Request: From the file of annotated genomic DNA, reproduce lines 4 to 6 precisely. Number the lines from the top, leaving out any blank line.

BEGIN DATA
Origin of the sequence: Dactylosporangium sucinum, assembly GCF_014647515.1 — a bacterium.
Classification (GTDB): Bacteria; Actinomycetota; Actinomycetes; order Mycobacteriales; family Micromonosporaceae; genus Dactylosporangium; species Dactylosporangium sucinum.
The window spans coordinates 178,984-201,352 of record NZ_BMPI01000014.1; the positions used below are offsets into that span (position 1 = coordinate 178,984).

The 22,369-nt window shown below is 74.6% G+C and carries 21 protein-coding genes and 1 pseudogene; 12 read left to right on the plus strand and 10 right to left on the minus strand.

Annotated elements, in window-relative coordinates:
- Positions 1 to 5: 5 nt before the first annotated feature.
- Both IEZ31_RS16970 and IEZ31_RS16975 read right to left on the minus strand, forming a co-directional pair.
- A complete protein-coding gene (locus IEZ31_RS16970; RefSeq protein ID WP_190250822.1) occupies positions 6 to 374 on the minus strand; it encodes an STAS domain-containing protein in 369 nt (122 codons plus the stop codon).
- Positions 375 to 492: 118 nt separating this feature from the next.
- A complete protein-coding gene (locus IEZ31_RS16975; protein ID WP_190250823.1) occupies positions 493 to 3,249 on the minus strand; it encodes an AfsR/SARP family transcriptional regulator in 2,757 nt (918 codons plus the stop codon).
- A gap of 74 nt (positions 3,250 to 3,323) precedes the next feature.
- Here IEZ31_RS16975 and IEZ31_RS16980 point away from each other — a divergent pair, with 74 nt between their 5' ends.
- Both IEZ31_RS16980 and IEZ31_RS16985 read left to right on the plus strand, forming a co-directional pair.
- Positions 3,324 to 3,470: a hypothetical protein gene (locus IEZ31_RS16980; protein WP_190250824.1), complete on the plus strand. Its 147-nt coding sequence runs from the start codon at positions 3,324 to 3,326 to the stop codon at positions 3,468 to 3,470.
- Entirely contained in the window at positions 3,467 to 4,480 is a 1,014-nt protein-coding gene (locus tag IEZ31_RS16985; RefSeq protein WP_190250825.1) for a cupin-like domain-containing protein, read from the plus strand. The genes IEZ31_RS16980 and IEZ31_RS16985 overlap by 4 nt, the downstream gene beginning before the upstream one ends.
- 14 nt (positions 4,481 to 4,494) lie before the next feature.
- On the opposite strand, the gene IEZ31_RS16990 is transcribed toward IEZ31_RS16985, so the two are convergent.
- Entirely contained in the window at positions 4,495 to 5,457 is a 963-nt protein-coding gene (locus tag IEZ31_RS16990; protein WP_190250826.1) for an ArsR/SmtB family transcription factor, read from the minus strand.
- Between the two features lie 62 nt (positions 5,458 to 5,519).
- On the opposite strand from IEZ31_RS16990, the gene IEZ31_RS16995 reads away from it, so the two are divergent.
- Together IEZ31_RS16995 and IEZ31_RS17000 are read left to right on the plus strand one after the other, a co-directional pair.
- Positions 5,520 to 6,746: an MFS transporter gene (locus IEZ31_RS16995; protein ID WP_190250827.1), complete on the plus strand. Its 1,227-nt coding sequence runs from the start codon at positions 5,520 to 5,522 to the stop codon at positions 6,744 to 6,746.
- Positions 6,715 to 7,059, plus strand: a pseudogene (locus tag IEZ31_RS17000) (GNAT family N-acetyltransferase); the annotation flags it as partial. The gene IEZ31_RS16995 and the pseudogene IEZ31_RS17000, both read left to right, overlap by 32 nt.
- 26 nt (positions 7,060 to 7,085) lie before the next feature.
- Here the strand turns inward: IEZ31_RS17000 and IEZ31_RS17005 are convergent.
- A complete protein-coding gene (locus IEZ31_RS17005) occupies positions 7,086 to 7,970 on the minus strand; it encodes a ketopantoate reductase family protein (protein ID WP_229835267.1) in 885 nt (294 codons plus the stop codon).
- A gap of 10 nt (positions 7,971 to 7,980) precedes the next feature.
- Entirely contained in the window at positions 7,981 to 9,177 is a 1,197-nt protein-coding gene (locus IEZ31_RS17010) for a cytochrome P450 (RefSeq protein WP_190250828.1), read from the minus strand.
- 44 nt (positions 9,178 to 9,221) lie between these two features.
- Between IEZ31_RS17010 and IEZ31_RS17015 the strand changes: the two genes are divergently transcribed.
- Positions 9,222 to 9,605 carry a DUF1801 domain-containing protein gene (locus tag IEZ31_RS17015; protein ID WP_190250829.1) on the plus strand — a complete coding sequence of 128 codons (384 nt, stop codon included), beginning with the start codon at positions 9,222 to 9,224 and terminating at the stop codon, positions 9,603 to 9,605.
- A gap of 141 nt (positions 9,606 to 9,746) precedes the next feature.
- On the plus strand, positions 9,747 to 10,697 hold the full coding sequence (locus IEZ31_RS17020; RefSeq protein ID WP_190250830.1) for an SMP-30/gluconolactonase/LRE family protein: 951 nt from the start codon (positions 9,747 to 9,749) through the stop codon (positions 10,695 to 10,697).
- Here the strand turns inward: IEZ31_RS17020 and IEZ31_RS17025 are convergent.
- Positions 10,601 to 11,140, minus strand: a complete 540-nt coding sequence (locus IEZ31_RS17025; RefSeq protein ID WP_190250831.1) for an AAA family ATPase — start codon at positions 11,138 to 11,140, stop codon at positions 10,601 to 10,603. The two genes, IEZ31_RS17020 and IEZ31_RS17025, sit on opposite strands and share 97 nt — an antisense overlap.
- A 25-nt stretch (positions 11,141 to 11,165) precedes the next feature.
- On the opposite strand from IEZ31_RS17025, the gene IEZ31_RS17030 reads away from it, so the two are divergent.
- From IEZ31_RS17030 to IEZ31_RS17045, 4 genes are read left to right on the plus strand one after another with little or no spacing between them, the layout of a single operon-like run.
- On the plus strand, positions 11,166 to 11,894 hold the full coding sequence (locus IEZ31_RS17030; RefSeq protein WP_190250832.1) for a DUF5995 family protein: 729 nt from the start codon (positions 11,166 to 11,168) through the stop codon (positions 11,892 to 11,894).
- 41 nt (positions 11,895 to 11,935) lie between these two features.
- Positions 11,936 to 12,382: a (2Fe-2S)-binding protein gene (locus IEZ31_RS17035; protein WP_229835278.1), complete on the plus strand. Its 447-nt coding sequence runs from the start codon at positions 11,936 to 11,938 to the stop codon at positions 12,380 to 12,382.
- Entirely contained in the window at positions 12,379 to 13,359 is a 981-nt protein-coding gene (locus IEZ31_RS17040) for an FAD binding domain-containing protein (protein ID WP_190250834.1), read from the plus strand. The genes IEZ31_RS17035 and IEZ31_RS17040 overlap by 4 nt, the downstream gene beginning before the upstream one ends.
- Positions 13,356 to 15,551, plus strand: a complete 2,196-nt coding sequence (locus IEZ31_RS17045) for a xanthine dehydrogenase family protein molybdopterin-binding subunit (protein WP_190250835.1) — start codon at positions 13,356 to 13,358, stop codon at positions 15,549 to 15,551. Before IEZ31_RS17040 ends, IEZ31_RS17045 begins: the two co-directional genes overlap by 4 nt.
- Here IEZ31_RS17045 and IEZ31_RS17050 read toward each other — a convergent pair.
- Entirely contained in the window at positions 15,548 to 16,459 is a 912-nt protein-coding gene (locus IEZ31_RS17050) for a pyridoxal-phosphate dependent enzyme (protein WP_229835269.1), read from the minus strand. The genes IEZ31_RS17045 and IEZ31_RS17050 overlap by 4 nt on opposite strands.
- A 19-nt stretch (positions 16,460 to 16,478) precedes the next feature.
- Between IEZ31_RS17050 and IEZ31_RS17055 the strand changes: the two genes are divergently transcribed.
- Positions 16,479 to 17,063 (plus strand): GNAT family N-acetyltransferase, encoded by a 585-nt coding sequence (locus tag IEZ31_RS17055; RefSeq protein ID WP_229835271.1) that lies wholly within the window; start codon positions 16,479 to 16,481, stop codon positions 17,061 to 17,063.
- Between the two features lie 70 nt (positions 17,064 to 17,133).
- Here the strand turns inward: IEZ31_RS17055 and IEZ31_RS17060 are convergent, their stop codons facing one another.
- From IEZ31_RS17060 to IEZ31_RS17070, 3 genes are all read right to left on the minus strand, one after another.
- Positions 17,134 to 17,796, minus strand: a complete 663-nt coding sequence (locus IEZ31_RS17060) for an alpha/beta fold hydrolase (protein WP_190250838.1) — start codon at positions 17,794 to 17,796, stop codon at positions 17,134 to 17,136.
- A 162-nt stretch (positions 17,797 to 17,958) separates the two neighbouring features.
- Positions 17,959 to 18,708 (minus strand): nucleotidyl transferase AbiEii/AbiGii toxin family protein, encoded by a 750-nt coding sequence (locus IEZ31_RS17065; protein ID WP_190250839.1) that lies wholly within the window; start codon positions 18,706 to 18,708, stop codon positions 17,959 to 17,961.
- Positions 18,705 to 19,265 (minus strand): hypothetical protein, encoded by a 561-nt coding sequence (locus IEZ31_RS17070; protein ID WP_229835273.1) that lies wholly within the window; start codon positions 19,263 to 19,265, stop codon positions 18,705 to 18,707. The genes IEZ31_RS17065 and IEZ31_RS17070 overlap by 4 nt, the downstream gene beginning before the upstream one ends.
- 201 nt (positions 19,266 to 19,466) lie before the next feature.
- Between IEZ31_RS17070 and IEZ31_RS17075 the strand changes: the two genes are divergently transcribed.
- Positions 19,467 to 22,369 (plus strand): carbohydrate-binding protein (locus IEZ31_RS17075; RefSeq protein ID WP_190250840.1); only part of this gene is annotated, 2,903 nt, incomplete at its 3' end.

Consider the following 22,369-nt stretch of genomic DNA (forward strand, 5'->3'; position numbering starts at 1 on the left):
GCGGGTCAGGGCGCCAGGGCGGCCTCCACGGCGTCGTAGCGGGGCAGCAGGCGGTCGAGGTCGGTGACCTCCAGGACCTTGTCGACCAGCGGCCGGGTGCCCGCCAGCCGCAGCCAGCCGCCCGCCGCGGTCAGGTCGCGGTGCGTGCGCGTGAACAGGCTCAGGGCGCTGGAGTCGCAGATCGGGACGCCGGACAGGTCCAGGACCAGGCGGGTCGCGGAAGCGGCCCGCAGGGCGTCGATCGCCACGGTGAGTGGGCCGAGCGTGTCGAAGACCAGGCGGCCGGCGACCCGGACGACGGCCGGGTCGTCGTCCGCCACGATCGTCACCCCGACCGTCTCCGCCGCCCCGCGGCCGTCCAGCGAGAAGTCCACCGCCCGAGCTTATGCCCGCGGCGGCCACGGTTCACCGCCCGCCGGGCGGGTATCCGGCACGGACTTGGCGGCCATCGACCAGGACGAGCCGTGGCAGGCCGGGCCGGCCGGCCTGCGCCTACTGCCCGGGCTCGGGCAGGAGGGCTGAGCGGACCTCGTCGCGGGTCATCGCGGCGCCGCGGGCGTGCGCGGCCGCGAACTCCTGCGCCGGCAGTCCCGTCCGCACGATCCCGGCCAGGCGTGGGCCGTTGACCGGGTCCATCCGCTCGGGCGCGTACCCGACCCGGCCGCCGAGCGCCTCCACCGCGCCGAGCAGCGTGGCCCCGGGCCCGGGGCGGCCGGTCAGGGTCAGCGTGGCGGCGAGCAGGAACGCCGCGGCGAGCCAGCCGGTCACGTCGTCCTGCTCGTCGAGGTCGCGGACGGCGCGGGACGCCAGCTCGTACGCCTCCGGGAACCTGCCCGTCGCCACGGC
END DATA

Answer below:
The 22,369-nt window shown below is 74.6% G+C and carries 21 protein-coding genes and 1 pseudogene; 12 read left to right on the plus strand and 10 right to left on the minus strand.

Annotated elements, in window-relative coordinates:
- Positions 1 to 5: 5 nt before the first annotated feature.